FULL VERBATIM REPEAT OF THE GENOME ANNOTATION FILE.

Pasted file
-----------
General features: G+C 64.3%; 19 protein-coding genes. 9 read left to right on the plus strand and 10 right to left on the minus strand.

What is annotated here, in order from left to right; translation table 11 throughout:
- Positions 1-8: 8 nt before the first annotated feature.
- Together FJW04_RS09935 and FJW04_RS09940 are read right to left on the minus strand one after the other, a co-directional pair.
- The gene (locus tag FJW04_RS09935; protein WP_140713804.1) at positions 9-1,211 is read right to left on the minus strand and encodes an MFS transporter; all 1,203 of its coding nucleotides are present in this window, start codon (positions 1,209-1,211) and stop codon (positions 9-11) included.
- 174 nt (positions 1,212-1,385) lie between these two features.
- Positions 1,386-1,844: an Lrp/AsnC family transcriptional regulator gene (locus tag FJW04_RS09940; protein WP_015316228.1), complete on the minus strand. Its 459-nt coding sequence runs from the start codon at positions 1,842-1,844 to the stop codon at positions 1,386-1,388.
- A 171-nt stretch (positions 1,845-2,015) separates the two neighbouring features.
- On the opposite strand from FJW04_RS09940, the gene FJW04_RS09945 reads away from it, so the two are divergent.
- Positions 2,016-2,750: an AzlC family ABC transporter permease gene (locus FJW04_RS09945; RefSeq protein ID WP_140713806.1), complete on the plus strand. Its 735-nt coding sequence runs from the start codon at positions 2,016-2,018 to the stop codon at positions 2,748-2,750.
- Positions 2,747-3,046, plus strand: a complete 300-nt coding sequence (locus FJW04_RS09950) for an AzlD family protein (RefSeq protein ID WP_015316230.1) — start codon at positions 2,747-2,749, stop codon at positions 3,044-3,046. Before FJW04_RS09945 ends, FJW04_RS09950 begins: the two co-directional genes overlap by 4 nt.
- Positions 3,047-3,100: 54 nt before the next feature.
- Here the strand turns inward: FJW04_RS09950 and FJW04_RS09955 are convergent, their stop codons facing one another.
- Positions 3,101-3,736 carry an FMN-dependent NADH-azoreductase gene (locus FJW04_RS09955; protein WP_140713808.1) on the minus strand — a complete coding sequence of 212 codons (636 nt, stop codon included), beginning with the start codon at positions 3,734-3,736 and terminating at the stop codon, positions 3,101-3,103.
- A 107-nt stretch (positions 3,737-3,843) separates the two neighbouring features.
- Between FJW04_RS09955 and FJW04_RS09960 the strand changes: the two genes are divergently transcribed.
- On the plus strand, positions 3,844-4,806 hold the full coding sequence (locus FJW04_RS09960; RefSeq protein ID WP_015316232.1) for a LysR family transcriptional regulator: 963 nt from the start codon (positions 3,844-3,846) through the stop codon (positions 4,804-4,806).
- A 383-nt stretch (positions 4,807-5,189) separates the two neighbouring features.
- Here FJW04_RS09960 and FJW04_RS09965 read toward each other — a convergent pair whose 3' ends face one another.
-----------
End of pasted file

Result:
General features: G+C 64.3%; 19 protein-coding genes. 9 read left to right on the plus strand and 10 right to left on the minus strand.

What is annotated here, in order from left to right; translation table 11 throughout:
- Positions 1-8: 8 nt before the first annotated feature.
- Together FJW04_RS09935 and FJW04_RS09940 are read right to left on the minus strand one after the other, a co-directional pair.
- The gene (locus tag FJW04_RS09935; protein WP_140713804.1) at positions 9-1,211 is read right to left on the minus strand and encodes an MFS transporter; all 1,203 of its coding nucleotides are present in this window, start codon (positions 1,209-1,211) and stop codon (positions 9-11) included.
- 174 nt (positions 1,212-1,385) lie between these two features.
- Positions 1,386-1,844: an Lrp/AsnC family transcriptional regulator gene (locus tag FJW04_RS09940; protein WP_015316228.1), complete on the minus strand. Its 459-nt coding sequence runs from the start codon at positions 1,842-1,844 to the stop codon at positions 1,386-1,388.
- A 171-nt stretch (positions 1,845-2,015) separates the two neighbouring features.
- On the opposite strand from FJW04_RS09940, the gene FJW04_RS09945 reads away from it, so the two are divergent.
- Positions 2,016-2,750: an AzlC family ABC transporter permease gene (locus FJW04_RS09945; RefSeq protein ID WP_140713806.1), complete on the plus strand. Its 735-nt coding sequence runs from the start codon at positions 2,016-2,018 to the stop codon at positions 2,748-2,750.
- Positions 2,747-3,046, plus strand: a complete 300-nt coding sequence (locus FJW04_RS09950) for an AzlD family protein (RefSeq protein ID WP_015316230.1) — start codon at positions 2,747-2,749, stop codon at positions 3,044-3,046. Before FJW04_RS09945 ends, FJW04_RS09950 begins: the two co-directional genes overlap by 4 nt.
- Positions 3,047-3,100: 54 nt before the next feature.
- Here the strand turns inward: FJW04_RS09950 and FJW04_RS09955 are convergent, their stop codons facing one another.
- Positions 3,101-3,736 carry an FMN-dependent NADH-azoreductase gene (locus FJW04_RS09955; protein WP_140713808.1) on the minus strand — a complete coding sequence of 212 codons (636 nt, stop codon included), beginning with the start codon at positions 3,734-3,736 and terminating at the stop codon, positions 3,101-3,103.
- A 107-nt stretch (positions 3,737-3,843) separates the two neighbouring features.
- Between FJW04_RS09955 and FJW04_RS09960 the strand changes: the two genes are divergently transcribed.
- On the plus strand, positions 3,844-4,806 hold the full coding sequence (locus FJW04_RS09960; RefSeq protein ID WP_015316232.1) for a LysR family transcriptional regulator: 963 nt from the start codon (positions 3,844-3,846) through the stop codon (positions 4,804-4,806).
- A 383-nt stretch (positions 4,807-5,189) separates the two neighbouring features.
- Here FJW04_RS09960 and FJW04_RS09965 read toward each other — a convergent pair whose 3' ends face one another.